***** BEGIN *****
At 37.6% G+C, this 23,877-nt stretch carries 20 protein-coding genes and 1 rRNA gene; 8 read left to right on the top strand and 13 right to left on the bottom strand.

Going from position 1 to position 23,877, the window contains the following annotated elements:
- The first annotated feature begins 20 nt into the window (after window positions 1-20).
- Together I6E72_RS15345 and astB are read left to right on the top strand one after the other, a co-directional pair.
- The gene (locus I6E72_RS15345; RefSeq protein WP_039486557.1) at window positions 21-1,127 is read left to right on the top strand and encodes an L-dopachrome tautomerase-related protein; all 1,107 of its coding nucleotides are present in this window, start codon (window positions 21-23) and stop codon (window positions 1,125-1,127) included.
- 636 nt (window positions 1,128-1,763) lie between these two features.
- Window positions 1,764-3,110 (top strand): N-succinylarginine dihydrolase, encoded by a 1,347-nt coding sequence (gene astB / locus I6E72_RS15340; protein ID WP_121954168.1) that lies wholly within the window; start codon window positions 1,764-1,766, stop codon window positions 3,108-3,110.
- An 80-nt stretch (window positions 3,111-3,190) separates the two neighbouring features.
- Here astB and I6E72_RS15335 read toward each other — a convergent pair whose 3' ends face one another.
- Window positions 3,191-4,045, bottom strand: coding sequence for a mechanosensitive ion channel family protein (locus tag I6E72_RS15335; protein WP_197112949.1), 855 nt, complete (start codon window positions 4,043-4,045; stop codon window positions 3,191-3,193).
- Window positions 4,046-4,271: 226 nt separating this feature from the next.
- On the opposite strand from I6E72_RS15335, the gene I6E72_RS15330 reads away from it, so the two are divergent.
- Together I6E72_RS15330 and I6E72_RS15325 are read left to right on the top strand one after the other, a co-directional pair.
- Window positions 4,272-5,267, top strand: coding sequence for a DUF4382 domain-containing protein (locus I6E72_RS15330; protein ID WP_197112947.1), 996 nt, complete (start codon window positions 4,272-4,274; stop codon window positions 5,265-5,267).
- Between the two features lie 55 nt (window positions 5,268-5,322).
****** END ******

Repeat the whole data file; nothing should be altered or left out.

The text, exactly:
At 37.6% G+C, this 23,877-nt stretch carries 20 protein-coding genes and 1 rRNA gene; 8 read left to right on the top strand and 13 right to left on the bottom strand.

Going from position 1 to position 23,877, the window contains the following annotated elements:
- The first annotated feature begins 20 nt into the window (after window positions 1-20).
- Together I6E72_RS15345 and astB are read left to right on the top strand one after the other, a co-directional pair.
- The gene (locus I6E72_RS15345; RefSeq protein WP_039486557.1) at window positions 21-1,127 is read left to right on the top strand and encodes an L-dopachrome tautomerase-related protein; all 1,107 of its coding nucleotides are present in this window, start codon (window positions 21-23) and stop codon (window positions 1,125-1,127) included.
- 636 nt (window positions 1,128-1,763) lie between these two features.
- Window positions 1,764-3,110 (top strand): N-succinylarginine dihydrolase, encoded by a 1,347-nt coding sequence (gene astB / locus I6E72_RS15340; protein ID WP_121954168.1) that lies wholly within the window; start codon window positions 1,764-1,766, stop codon window positions 3,108-3,110.
- An 80-nt stretch (window positions 3,111-3,190) separates the two neighbouring features.
- Here astB and I6E72_RS15335 read toward each other — a convergent pair whose 3' ends face one another.
- Window positions 3,191-4,045, bottom strand: coding sequence for a mechanosensitive ion channel family protein (locus tag I6E72_RS15335; protein WP_197112949.1), 855 nt, complete (start codon window positions 4,043-4,045; stop codon window positions 3,191-3,193).
- Window positions 4,046-4,271: 226 nt separating this feature from the next.
- On the opposite strand from I6E72_RS15335, the gene I6E72_RS15330 reads away from it, so the two are divergent.
- Together I6E72_RS15330 and I6E72_RS15325 are read left to right on the top strand one after the other, a co-directional pair.
- Window positions 4,272-5,267, top strand: coding sequence for a DUF4382 domain-containing protein (locus I6E72_RS15330; protein ID WP_197112947.1), 996 nt, complete (start codon window positions 4,272-4,274; stop codon window positions 5,265-5,267).
- Between the two features lie 55 nt (window positions 5,268-5,322).